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Found 10 results

  1. A one hour round table discussion with Jeff Schultz-Athletic, Dave Choate-Falcoholic, Aaron Freeman and Matt Karoly. An hour long but lots of info here.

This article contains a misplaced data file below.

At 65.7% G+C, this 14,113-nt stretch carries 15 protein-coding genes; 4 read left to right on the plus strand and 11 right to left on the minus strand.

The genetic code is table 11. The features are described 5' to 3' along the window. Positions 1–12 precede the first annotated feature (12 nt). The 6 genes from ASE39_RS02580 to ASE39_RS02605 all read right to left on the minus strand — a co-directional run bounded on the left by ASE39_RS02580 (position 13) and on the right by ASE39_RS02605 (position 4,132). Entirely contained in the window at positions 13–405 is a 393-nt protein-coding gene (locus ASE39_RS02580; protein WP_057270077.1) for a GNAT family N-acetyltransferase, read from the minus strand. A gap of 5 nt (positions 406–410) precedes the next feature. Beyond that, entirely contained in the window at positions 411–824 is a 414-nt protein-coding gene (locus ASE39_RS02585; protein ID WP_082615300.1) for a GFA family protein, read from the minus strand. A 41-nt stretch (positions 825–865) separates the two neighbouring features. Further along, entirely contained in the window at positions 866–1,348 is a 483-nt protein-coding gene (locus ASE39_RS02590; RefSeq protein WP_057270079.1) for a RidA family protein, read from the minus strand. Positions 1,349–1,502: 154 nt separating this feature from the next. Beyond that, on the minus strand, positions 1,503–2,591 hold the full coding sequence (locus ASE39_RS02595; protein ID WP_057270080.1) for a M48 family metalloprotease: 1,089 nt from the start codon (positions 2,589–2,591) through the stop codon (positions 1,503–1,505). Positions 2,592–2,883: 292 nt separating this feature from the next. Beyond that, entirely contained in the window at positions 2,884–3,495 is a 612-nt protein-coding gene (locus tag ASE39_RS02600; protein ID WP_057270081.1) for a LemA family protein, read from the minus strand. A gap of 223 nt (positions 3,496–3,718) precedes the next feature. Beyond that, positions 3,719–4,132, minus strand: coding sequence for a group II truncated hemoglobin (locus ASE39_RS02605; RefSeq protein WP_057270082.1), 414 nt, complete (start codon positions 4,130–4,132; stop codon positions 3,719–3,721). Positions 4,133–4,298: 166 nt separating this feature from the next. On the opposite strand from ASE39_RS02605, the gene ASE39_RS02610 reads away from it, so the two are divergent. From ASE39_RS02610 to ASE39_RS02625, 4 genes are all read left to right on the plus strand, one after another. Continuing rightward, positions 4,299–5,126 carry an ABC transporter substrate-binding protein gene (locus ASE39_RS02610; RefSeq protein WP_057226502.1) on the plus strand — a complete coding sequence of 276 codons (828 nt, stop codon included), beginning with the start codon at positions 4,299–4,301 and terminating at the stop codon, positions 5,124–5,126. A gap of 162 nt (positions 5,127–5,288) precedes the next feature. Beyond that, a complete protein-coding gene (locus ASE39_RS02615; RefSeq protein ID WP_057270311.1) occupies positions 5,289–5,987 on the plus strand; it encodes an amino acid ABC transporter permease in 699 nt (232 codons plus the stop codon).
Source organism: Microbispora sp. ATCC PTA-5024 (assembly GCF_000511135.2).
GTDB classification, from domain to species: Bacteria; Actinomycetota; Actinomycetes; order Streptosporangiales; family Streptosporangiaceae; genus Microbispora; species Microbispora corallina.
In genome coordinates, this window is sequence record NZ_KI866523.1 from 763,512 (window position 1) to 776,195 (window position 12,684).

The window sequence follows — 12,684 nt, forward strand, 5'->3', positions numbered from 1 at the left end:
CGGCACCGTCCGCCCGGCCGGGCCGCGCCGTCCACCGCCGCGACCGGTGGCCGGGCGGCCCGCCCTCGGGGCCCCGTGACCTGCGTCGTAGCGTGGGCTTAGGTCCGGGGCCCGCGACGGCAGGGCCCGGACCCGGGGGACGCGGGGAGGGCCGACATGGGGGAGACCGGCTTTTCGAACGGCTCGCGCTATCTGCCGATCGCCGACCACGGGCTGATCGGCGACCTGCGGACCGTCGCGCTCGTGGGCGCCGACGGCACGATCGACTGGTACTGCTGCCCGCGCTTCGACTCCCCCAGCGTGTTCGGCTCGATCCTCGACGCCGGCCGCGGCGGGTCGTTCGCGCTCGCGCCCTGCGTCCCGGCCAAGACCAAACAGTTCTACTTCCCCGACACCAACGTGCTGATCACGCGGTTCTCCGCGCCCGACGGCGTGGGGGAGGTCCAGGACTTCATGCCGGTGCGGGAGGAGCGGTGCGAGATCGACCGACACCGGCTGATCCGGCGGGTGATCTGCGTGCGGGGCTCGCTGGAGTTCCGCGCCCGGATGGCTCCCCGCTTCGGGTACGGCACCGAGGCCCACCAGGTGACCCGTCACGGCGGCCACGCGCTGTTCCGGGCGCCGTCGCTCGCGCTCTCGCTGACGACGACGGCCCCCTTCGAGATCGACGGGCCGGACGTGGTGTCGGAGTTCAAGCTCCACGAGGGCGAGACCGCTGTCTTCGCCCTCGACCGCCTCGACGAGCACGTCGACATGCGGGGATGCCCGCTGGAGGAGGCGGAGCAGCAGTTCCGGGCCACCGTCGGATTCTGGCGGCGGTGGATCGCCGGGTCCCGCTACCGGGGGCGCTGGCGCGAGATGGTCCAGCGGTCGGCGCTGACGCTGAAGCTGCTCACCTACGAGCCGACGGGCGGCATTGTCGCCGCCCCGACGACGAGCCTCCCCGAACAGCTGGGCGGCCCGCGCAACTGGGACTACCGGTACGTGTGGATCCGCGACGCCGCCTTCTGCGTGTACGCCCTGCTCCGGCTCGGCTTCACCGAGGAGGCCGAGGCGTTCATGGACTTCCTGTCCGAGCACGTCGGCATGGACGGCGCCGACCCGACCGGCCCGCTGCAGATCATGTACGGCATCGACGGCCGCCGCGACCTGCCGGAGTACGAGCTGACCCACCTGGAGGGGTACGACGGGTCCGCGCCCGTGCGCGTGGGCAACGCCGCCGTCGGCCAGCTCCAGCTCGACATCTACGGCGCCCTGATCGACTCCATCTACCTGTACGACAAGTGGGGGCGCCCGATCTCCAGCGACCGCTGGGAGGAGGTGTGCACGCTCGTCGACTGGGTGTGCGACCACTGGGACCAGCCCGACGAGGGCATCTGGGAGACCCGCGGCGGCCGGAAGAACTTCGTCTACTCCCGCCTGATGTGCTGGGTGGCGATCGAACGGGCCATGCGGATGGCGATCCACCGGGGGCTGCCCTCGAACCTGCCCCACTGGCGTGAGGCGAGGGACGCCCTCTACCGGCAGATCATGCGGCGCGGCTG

2. Credit to Etherdome for posting this first in NFLDraft&FreeAgency, in the "2018 NFL Draft Prospects the Atlanta Falcons have shown interest in" Thread: but I thought this was interesting enough of a take to warrant its own discussion thread: